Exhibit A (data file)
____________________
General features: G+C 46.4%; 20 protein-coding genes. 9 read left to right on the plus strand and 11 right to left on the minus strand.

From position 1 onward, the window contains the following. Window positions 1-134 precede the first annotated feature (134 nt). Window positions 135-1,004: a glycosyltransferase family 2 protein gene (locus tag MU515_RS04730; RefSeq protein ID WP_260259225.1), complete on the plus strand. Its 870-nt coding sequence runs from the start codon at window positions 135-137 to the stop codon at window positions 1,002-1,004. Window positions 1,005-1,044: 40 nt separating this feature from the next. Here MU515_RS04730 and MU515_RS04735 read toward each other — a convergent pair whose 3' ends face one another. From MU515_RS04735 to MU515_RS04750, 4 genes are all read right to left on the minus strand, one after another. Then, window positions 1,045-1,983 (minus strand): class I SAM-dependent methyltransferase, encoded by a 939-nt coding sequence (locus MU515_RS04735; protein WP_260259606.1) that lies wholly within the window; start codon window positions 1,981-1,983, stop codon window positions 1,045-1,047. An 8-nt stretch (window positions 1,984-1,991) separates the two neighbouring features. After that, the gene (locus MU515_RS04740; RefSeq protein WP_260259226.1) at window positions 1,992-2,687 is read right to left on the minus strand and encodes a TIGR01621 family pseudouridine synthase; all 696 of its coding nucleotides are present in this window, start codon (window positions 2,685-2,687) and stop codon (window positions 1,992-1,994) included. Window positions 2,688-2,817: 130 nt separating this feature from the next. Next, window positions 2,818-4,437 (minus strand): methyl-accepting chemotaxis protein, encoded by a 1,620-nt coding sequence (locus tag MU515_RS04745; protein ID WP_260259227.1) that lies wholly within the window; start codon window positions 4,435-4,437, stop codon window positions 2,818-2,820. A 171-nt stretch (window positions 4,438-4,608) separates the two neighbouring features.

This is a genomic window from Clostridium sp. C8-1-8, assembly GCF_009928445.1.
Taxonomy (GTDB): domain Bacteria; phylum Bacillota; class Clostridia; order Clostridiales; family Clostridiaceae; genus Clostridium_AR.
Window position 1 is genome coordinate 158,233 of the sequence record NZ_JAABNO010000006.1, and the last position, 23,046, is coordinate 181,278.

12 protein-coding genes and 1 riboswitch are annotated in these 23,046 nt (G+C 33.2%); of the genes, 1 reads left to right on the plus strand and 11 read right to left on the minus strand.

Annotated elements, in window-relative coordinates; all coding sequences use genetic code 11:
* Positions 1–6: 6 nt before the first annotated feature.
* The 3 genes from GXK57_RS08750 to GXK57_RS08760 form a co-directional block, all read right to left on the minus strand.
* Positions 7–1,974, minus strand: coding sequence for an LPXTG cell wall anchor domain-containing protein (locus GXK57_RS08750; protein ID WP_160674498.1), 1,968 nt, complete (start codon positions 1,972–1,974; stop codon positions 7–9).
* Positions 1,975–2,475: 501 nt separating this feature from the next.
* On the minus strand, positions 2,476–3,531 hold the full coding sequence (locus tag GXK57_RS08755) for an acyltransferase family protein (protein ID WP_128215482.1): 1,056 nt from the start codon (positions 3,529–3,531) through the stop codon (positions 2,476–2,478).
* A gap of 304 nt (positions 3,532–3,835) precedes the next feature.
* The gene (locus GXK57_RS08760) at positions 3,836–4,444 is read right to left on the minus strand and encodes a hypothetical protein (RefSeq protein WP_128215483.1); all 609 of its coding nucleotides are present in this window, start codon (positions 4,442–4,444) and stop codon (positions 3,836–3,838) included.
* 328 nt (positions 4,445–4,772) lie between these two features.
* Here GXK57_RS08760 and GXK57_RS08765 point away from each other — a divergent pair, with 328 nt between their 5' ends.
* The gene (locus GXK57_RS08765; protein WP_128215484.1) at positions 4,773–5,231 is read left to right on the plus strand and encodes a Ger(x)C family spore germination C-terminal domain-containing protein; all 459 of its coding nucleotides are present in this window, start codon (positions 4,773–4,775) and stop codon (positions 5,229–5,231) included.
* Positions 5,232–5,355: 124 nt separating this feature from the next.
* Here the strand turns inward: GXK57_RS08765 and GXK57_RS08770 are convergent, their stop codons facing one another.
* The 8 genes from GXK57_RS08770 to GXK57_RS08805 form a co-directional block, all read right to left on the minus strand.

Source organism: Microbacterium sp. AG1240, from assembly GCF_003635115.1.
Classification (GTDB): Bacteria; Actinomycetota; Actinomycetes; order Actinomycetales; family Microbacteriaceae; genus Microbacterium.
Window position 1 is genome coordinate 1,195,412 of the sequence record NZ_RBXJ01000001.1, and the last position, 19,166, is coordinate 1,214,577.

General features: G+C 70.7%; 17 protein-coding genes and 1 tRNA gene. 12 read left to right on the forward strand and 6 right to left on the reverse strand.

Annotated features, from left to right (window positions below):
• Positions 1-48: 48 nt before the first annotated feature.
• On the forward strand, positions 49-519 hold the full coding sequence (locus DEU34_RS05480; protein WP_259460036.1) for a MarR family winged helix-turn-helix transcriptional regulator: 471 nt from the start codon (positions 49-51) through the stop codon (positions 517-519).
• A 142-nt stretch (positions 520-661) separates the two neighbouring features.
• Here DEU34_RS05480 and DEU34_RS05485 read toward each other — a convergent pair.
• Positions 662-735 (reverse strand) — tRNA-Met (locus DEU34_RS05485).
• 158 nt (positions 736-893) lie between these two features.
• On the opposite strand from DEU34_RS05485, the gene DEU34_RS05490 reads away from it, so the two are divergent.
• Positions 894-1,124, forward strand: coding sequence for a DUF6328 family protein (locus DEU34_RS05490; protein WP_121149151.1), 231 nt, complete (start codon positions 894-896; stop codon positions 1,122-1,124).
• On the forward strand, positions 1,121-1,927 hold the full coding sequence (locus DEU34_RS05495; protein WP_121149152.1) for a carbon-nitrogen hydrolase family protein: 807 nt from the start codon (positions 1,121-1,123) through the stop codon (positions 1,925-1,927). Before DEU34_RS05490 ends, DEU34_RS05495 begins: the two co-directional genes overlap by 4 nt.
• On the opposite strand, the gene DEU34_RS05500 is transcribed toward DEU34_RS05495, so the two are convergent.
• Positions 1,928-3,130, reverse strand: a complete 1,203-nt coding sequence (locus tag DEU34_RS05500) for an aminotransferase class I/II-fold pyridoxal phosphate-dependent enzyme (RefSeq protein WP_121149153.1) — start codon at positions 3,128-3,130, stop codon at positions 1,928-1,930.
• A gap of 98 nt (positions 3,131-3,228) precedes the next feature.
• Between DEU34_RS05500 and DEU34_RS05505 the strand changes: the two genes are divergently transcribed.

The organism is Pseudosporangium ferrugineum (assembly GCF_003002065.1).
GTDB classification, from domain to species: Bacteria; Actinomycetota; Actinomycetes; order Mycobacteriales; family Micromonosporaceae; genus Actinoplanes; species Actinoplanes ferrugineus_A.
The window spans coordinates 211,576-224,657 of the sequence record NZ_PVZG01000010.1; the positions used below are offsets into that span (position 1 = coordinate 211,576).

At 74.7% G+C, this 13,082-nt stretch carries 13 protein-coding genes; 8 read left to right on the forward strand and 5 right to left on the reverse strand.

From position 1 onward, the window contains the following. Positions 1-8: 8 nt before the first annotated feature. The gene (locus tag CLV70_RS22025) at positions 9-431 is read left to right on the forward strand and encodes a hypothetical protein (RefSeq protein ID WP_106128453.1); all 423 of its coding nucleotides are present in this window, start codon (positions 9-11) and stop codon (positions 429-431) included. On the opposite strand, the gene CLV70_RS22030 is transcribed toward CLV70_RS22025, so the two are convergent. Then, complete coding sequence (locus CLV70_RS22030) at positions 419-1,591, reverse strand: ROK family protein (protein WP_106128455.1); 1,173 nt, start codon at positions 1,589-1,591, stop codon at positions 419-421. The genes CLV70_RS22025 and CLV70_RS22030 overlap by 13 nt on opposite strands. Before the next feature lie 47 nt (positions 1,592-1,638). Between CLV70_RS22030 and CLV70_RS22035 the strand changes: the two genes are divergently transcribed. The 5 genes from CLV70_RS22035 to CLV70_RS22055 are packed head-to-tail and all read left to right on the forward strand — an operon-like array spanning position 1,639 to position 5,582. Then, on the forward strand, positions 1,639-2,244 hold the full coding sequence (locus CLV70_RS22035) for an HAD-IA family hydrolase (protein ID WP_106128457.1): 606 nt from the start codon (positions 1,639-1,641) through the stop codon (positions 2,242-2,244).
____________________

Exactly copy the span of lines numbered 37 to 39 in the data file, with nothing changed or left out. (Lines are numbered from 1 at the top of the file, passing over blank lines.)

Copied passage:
• A gap of 98 nt (positions 3,131-3,228) precedes the next feature.
• Between DEU34_RS05500 and DEU34_RS05505 the strand changes: the two genes are divergently transcribed.

The organism is Pseudosporangium ferrugineum (assembly GCF_003002065.1).